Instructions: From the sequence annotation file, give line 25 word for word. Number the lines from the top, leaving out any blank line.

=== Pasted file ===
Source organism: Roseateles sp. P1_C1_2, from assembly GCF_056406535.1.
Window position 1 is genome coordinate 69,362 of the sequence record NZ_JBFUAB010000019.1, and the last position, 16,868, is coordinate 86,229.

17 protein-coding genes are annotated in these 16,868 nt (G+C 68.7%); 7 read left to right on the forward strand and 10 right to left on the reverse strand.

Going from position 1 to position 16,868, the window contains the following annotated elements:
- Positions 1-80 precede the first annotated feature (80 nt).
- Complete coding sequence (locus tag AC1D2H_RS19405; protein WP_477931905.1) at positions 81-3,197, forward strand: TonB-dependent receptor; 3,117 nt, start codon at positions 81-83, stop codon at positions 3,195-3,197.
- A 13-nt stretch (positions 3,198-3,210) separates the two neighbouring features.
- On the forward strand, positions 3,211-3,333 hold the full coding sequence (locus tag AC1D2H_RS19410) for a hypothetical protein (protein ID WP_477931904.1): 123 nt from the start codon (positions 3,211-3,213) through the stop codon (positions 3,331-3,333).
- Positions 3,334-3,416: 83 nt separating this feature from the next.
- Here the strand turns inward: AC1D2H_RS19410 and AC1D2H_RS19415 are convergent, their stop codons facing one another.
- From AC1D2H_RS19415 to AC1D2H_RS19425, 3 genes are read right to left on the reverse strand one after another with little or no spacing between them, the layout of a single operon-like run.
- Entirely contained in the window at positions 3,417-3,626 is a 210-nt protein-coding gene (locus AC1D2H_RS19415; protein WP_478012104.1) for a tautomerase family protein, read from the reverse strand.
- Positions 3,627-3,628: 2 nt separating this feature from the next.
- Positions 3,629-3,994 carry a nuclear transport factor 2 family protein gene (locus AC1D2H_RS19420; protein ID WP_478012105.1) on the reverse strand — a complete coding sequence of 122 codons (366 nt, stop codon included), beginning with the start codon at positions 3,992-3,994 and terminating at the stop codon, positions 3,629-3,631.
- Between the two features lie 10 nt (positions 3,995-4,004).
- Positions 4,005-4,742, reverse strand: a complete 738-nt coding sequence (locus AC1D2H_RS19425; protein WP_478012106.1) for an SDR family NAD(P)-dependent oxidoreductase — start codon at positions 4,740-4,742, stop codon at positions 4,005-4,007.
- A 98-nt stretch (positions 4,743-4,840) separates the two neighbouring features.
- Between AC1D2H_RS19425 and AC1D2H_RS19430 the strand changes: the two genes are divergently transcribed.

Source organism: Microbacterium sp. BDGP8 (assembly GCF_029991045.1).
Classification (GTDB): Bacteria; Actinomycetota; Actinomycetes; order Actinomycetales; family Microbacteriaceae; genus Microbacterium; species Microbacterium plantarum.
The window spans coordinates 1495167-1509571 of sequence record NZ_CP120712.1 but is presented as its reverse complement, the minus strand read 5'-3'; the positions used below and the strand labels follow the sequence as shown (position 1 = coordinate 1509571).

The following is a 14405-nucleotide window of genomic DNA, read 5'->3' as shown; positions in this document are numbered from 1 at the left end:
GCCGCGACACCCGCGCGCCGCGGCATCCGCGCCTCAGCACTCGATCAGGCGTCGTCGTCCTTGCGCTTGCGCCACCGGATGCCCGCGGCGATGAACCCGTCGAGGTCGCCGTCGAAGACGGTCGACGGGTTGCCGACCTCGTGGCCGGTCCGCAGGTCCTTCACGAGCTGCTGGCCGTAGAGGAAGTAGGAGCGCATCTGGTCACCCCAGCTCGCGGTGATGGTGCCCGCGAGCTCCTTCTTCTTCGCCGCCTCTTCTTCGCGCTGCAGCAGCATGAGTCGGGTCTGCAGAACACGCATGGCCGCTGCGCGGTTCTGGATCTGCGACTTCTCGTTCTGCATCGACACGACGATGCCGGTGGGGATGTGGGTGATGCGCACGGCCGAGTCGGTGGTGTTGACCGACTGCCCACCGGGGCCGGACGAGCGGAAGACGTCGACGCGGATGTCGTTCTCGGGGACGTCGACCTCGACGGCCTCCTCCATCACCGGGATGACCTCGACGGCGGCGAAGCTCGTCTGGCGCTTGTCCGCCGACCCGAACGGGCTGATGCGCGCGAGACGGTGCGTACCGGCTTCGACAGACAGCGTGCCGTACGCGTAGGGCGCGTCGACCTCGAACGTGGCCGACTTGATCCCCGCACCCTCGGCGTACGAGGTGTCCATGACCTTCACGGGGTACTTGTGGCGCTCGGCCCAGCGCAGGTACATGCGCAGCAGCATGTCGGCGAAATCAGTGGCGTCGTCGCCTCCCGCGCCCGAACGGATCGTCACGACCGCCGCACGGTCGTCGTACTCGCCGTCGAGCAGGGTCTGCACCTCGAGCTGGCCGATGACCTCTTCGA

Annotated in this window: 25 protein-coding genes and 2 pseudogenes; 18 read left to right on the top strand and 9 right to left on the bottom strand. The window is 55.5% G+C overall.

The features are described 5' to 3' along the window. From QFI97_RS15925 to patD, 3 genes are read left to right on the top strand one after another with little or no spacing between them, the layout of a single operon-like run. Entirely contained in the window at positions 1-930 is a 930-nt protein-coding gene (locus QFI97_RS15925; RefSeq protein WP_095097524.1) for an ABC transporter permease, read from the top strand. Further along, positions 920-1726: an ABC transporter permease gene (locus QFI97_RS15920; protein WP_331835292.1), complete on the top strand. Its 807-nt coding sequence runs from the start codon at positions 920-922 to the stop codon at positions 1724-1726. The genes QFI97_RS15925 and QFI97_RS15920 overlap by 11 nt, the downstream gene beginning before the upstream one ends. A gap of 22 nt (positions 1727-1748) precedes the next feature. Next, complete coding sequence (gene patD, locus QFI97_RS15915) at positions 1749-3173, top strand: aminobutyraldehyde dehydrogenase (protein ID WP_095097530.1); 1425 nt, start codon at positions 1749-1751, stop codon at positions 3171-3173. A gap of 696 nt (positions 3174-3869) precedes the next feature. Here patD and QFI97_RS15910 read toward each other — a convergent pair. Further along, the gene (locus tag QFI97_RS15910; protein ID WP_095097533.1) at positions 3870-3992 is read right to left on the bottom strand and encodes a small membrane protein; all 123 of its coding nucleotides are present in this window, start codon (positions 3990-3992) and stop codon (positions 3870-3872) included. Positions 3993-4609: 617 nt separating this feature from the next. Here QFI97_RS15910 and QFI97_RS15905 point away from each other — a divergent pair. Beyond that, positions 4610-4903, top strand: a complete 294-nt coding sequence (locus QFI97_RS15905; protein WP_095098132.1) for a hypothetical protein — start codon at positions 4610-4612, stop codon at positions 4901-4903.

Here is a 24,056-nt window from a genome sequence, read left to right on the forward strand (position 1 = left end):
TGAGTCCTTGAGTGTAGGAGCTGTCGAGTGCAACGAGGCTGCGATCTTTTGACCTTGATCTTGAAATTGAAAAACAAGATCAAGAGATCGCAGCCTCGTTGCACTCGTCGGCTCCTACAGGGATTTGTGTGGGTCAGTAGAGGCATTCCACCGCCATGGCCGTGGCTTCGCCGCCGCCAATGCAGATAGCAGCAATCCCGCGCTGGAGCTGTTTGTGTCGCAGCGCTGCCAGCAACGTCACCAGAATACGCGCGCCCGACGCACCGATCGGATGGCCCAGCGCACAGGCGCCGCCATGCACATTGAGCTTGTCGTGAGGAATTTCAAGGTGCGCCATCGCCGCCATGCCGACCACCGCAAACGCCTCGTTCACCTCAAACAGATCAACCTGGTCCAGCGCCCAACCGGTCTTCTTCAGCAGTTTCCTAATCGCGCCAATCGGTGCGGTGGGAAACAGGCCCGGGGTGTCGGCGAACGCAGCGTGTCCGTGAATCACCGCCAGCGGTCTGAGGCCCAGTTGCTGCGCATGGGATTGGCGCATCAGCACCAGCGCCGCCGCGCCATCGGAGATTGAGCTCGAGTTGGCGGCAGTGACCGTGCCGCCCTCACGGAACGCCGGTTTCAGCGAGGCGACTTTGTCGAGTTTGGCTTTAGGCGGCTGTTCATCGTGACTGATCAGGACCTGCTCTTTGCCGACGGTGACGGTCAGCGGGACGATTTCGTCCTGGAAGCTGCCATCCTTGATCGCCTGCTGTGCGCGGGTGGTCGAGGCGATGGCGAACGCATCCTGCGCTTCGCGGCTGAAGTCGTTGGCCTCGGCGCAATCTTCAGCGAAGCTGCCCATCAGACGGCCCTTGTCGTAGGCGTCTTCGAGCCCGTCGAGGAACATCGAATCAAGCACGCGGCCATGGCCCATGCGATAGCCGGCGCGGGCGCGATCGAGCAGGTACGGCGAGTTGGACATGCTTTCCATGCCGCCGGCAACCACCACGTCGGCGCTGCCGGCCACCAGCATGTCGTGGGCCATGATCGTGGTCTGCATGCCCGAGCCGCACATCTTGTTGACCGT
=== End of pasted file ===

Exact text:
The features are described 5' to 3' along the window. From QFI97_RS15925 to patD, 3 genes are read left to right on the top strand one after another with little or no spacing between them, the layout of a single operon-like run. Entirely contained in the window at positions 1-930 is a 930-nt protein-coding gene (locus QFI97_RS15925; RefSeq protein WP_095097524.1) for an ABC transporter permease, read from the top strand. Further along, positions 920-1726: an ABC transporter permease gene (locus QFI97_RS15920; protein WP_331835292.1), complete on the top strand. Its 807-nt coding sequence runs from the start codon at positions 920-922 to the stop codon at positions 1724-1726. The genes QFI97_RS15925 and QFI97_RS15920 overlap by 11 nt, the downstream gene beginning before the upstream one ends. A gap of 22 nt (positions 1727-1748) precedes the next feature. Next, complete coding sequence (gene patD, locus QFI97_RS15915) at positions 1749-3173, top strand: aminobutyraldehyde dehydrogenase (protein ID WP_095097530.1); 1425 nt, start codon at positions 1749-1751, stop codon at positions 3171-3173. A gap of 696 nt (positions 3174-3869) precedes the next feature. Here patD and QFI97_RS15910 read toward each other — a convergent pair. Further along, the gene (locus tag QFI97_RS15910; protein ID WP_095097533.1) at positions 3870-3992 is read right to left on the bottom strand and encodes a small membrane protein; all 123 of its coding nucleotides are present in this window, start codon (positions 3990-3992) and stop codon (positions 3870-3872) included. Positions 3993-4609: 617 nt separating this feature from the next. Here QFI97_RS15910 and QFI97_RS15905 point away from each other — a divergent pair. Beyond that, positions 4610-4903, top strand: a complete 294-nt coding sequence (locus QFI97_RS15905; protein WP_095098132.1) for a hypothetical protein — start codon at positions 4610-4612, stop codon at positions 4901-4903.